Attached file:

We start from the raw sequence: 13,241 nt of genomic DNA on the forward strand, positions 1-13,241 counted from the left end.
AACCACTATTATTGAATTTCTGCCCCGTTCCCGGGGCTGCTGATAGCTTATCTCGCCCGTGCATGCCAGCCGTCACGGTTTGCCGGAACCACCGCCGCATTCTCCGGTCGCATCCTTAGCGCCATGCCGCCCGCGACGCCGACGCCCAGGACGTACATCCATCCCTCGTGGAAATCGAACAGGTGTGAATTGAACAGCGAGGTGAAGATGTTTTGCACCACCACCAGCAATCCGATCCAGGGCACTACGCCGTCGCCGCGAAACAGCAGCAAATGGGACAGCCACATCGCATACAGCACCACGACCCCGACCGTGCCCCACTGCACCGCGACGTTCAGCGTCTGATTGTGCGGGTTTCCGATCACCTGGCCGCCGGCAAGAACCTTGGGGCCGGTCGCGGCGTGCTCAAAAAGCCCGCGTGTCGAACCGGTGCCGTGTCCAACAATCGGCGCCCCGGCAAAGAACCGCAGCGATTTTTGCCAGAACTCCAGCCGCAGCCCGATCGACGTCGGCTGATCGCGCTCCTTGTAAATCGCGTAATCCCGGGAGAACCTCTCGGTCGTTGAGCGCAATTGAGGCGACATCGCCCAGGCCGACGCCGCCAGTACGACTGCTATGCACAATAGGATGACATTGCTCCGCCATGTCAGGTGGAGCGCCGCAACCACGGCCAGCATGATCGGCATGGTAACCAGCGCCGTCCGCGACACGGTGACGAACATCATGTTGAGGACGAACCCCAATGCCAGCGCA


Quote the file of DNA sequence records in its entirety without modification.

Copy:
We start from the raw sequence: 13,241 nt of genomic DNA on the forward strand, positions 1-13,241 counted from the left end.
AACCACTATTATTGAATTTCTGCCCCGTTCCCGGGGCTGCTGATAGCTTATCTCGCCCGTGCATGCCAGCCGTCACGGTTTGCCGGAACCACCGCCGCATTCTCCGGTCGCATCCTTAGCGCCATGCCGCCCGCGACGCCGACGCCCAGGACGTACATCCATCCCTCGTGGAAATCGAACAGGTGTGAATTGAACAGCGAGGTGAAGATGTTTTGCACCACCACCAGCAATCCGATCCAGGGCACTACGCCGTCGCCGCGAAACAGCAGCAAATGGGACAGCCACATCGCATACAGCACCACGACCCCGACCGTGCCCCACTGCACCGCGACGTTCAGCGTCTGATTGTGCGGGTTTCCGATCACCTGGCCGCCGGCAAGAACCTTGGGGCCGGTCGCGGCGTGCTCAAAAAGCCCGCGTGTCGAACCGGTGCCGTGTCCAACAATCGGCGCCCCGGCAAAGAACCGCAGCGATTTTTGCCAGAACTCCAGCCGCAGCCCGATCGACGTCGGCTGATCGCGCTCCTTGTAAATCGCGTAATCCCGGGAGAACCTCTCGGTCGTTGAGCGCAATTGAGGCGACATCGCCCAGGCCGACGCCGCCAGTACGACTGCTATGCACAATAGGATGACATTGCTCCGCCATGTCAGGTGGAGCGCCGCAACCACGGCCAGCATGATCGGCATGGTAACCAGCGCCGTCCGCGACACGGTGACGAACATCATGTTGAGGACGAACCCCAATGCCAGCGCA